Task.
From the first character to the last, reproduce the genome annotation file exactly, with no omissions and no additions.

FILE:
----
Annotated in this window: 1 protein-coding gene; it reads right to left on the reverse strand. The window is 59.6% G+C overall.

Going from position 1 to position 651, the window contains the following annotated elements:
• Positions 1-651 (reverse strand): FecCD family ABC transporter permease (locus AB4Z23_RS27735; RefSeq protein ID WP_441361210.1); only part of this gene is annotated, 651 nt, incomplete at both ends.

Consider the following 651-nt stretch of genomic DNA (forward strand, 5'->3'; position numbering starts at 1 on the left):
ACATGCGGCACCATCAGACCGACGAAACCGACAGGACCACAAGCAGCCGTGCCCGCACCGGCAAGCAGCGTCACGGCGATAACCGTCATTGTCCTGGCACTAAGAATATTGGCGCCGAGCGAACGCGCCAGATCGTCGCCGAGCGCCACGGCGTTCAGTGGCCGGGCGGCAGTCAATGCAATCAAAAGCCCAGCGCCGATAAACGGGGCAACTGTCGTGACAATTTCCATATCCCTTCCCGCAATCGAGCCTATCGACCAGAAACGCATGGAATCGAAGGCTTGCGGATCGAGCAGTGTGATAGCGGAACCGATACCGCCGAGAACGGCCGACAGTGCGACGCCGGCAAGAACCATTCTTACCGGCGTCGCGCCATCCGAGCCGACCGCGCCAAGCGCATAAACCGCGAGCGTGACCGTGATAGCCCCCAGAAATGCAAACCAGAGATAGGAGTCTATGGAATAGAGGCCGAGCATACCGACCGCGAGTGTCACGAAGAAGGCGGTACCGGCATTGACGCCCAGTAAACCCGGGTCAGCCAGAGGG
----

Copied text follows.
Annotated in this window: 1 protein-coding gene; it reads right to left on the reverse strand. The window is 59.6% G+C overall.

Going from position 1 to position 651, the window contains the following annotated elements:
• Positions 1-651 (reverse strand): FecCD family ABC transporter permease (locus AB4Z23_RS27735; RefSeq protein ID WP_441361210.1); only part of this gene is annotated, 651 nt, incomplete at both ends.

Consider the following 651-nt stretch of genomic DNA (forward strand, 5'->3'; position numbering starts at 1 on the left):
ACATGCGGCACCATCAGACCGACGAAACCGACAGGACCACAAGCAGCCGTGCCCGCACCGGCAAGCAGCGTCACGGCGATAACCGTCATTGTCCTGGCACTAAGAATATTGGCGCCGAGCGAACGCGCCAGATCGTCGCCGAGCGCCACGGCGTTCAGTGGCCGGGCGGCAGTCAATGCAATCAAAAGCCCAGCGCCGATAAACGGGGCAACTGTCGTGACAATTTCCATATCCCTTCCCGCAATCGAGCCTATCGACCAGAAACGCATGGAATCGAAGGCTTGCGGATCGAGCAGTGTGATAGCGGAACCGATACCGCCGAGAACGGCCGACAGTGCGACGCCGGCAAGAACCATTCTTACCGGCGTCGCGCCATCCGAGCCGACCGCGCCAAGCGCATAAACCGCGAGCGTGACCGTGATAGCCCCCAGAAATGCAAACCAGAGATAGGAGTCTATGGAATAGAGGCCGAGCATACCGACCGCGAGTGTCACGAAGAAGGCGGTACCGGCATTGACGCCCAGTAAACCCGGGTCAGCCAGAGGG